The reason you’ll watch this isn’t just for this reason or that, it’s because you want something funny to watch with really great chemistry. You might also want to watch something special or something with a phenomenal soundtrack. Whatever the reason, the heart or the shoes, you’ll give this film a hundred and two views.

The Good:

The Wedding Singer is where it’s at in terms of romantic chemistry between Sandler and Barrymore. Their interactions with each other, the soundtrack, and the comedy is enough to overlook…

The Bad:

Which, of course, is a really simple and cliché story with absolutely nothing unpredictable.

The “trilogy”

  1. The Wedding Singer

American History X (1998)


Dave’s 3-Word Review:
Horrific, but incredible.

This film was selected from ‘The 250’

There are so many movies about racism and civil rights that it’s almost shocking. It’s a category all on it’s own, because for such a horrific period in our history, everyone just seemed to be horrible people. For whatever reason. Each decade was and is a little different than the last, but as we grow as people, it’s important not to forget where we came from. That means remembering the bad parts as well. It’s one thing to read about in a history book or documentary, it’s another thing completely when you take an unfiltered look into the reality of the circumstances themselves. American History X is a film with an original story that really dives into our history in a bold way.

The “American History X” in question is actually a research paper given to Danny Vinyard (Edward Furlong) about his brother, Derek (Edward Norton) who was just released from prison for killing two black men trying to steal his car. Derek was a skinhead racist before going to prison, and whatever happened during the three years he was behind bars transformed him into, well, a reasonable young man who only cares about looking after Danny, and stopping him from becoming a monster like he once was. Danny has until the next day to learn from his brother and finish American History X…and as we have learned – a lot can happen in just one day.

That actually surprised me. I’ve seen this movie probably twice before, and it never occurred to me that the movie in all actuality takes place in only a single day. It just seems like more because it is littered with flashbacks all over the place, explaining Derek’s entire life story (pretty much). I always thought it was a nice contrast between the color and the black and white shots. There is so many different ways you can interpret the decision to go that route. Were the black and white scenes just because they took place in the past, or is it on a deeper level? Before he was incarcarated, Derek saw the world of blacks and whites in black and white. Then after his rebirth, so to speak, he saw things more clearly…in color.

Anyways, this is one of the most incredible films in American history….x. I’ve never seen a movie take such an honest look at the inhumanity of racism. I mean, this does such a great job at showing how contagious hatred can be, and how impressionable young people are in our world, especially when we’re stupid around them. But beyond that, it doesn’t fear getting its hands dirty by making this one of the most vile and violent films around. With my background in Criminal Justice, I know the preferred goal of incarceration is rehabilitation, and I know how incredibly rare that actually is. His transformation, and what he went through to get to that point is brave and believable.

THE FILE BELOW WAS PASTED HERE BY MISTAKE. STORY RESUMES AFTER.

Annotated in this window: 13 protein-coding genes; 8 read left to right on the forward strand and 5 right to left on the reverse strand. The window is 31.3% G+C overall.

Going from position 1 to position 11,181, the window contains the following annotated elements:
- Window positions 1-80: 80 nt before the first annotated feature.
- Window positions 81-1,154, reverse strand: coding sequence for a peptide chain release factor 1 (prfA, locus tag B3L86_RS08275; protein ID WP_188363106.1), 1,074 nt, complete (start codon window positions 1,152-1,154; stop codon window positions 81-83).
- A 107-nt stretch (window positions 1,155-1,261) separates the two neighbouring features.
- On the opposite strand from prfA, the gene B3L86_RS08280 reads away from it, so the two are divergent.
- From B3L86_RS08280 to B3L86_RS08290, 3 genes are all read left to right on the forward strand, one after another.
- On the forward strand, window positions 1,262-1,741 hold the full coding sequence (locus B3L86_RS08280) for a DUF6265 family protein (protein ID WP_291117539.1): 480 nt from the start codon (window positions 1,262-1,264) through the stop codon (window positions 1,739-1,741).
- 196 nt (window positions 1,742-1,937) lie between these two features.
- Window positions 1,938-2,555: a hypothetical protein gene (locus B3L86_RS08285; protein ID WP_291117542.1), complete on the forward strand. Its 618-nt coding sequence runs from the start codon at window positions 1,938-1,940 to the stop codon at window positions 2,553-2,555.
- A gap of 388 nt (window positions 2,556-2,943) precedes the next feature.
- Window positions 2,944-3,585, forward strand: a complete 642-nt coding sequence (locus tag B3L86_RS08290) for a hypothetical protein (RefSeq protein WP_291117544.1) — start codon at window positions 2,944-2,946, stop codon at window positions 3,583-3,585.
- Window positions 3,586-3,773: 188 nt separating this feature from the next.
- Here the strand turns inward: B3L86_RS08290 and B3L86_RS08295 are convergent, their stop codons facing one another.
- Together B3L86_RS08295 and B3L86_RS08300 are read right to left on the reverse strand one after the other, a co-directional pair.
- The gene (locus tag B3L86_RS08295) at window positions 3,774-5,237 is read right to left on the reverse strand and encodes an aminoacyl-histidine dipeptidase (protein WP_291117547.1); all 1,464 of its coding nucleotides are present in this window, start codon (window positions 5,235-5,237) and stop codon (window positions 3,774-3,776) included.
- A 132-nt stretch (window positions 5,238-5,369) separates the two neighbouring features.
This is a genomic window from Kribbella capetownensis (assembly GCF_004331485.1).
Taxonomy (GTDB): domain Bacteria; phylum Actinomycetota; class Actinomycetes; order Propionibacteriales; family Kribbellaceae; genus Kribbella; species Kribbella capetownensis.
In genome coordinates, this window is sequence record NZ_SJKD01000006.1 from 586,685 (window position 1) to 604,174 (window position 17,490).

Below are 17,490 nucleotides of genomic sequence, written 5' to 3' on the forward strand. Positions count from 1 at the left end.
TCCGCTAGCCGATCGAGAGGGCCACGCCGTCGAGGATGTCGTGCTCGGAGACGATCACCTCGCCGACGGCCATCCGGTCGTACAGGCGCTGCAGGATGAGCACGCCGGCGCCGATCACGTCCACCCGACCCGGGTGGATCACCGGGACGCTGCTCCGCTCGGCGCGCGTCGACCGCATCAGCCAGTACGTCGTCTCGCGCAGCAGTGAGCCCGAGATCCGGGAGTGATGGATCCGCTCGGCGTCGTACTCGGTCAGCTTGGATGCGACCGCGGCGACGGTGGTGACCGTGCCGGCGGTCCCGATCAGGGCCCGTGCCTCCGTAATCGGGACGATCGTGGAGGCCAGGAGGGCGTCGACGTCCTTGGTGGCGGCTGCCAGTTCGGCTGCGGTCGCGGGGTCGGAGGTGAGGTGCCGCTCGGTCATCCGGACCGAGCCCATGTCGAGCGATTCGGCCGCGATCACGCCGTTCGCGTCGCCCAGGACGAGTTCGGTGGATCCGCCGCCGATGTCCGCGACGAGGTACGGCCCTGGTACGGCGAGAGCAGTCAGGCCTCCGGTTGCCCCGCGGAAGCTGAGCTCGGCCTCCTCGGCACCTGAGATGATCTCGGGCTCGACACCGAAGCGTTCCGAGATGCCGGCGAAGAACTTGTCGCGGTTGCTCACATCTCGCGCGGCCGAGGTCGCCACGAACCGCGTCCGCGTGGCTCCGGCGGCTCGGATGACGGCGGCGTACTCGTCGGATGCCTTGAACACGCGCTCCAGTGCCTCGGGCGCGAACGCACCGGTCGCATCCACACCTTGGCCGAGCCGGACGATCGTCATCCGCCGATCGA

Oh yeah, how did I forget about the acting? Edward Norton is one of my favorite actors in terms of drama. The man has serious, serious skills. I know in real life he’s apparently a pain in the neck, but he has real talent, and I believe this is one of his best, if not very best performance. The talent doesn’t end there. The entire cast, if you haven’t seen this movie, will blow you away. Edward Furlong in his other great role included. Before I finish this review, I also want to nod to an impressive musical score , a beautiful eye for photography, and an incredibly intelligent talent in editing together an out-of-order story brilliantly. Great work all around!

The Good:

This is definitely a great movie. As far as taking an in-depth look at racism and the contagious effects of hatred and ignorance, this film takes the cake. Not only that, but just the way it was made on a technical level is pure brilliance. That shouldn’t be ignored.

The Bad:

This isn’t for everyone. It is out of order, just to keep the audience guessing – but not everyone will really be able to follow the jumps in time. Also, whenever I run into movies with excessive language. You know – every other word is an F bomb type of deal, I feel the need to mention it here, because not everyone is willing to watch a movie like that.

Memorable Quote:

Bob Sweeney: Has anything you’ve done made your life better?